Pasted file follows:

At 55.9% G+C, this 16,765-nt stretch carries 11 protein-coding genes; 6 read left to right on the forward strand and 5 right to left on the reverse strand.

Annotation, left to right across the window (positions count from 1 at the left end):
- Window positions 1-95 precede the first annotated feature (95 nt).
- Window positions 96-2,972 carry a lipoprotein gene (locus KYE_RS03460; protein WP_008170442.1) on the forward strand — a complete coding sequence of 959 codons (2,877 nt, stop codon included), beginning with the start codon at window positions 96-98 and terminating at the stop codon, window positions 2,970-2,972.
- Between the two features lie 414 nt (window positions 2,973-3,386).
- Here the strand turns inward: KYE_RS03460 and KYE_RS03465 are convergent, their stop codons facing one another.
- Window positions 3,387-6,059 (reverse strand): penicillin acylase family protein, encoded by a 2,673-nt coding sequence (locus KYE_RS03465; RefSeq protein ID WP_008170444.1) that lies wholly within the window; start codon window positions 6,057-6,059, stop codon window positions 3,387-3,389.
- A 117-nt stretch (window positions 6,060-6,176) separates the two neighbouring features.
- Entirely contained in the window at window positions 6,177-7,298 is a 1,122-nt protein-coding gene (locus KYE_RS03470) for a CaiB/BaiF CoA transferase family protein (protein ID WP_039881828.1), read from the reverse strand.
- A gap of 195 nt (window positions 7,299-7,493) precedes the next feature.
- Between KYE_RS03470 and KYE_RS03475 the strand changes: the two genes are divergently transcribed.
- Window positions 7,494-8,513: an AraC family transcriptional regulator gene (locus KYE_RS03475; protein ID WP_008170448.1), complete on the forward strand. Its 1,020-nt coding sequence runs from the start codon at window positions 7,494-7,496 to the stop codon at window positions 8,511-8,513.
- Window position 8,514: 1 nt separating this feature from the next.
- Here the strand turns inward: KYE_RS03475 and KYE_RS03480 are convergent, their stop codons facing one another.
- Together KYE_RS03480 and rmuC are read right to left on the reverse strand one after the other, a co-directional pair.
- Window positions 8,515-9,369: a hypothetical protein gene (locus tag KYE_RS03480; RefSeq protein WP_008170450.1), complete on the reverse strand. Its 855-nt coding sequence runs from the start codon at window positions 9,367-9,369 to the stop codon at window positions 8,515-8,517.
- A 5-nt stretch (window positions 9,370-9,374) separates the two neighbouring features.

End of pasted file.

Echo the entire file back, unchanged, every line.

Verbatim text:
At 55.9% G+C, this 16,765-nt stretch carries 11 protein-coding genes; 6 read left to right on the forward strand and 5 right to left on the reverse strand.

Annotation, left to right across the window (positions count from 1 at the left end):
- Window positions 1-95 precede the first annotated feature (95 nt).
- Window positions 96-2,972 carry a lipoprotein gene (locus KYE_RS03460; protein WP_008170442.1) on the forward strand — a complete coding sequence of 959 codons (2,877 nt, stop codon included), beginning with the start codon at window positions 96-98 and terminating at the stop codon, window positions 2,970-2,972.
- Between the two features lie 414 nt (window positions 2,973-3,386).
- Here the strand turns inward: KYE_RS03460 and KYE_RS03465 are convergent, their stop codons facing one another.
- Window positions 3,387-6,059 (reverse strand): penicillin acylase family protein, encoded by a 2,673-nt coding sequence (locus KYE_RS03465; RefSeq protein ID WP_008170444.1) that lies wholly within the window; start codon window positions 6,057-6,059, stop codon window positions 3,387-3,389.
- A 117-nt stretch (window positions 6,060-6,176) separates the two neighbouring features.
- Entirely contained in the window at window positions 6,177-7,298 is a 1,122-nt protein-coding gene (locus KYE_RS03470) for a CaiB/BaiF CoA transferase family protein (protein ID WP_039881828.1), read from the reverse strand.
- A gap of 195 nt (window positions 7,299-7,493) precedes the next feature.
- Between KYE_RS03470 and KYE_RS03475 the strand changes: the two genes are divergently transcribed.
- Window positions 7,494-8,513: an AraC family transcriptional regulator gene (locus KYE_RS03475; protein ID WP_008170448.1), complete on the forward strand. Its 1,020-nt coding sequence runs from the start codon at window positions 7,494-7,496 to the stop codon at window positions 8,511-8,513.
- Window position 8,514: 1 nt separating this feature from the next.
- Here the strand turns inward: KYE_RS03475 and KYE_RS03480 are convergent, their stop codons facing one another.
- Together KYE_RS03480 and rmuC are read right to left on the reverse strand one after the other, a co-directional pair.
- Window positions 8,515-9,369: a hypothetical protein gene (locus tag KYE_RS03480; RefSeq protein WP_008170450.1), complete on the reverse strand. Its 855-nt coding sequence runs from the start codon at window positions 9,367-9,369 to the stop codon at window positions 8,515-8,517.
- A 5-nt stretch (window positions 9,370-9,374) separates the two neighbouring features.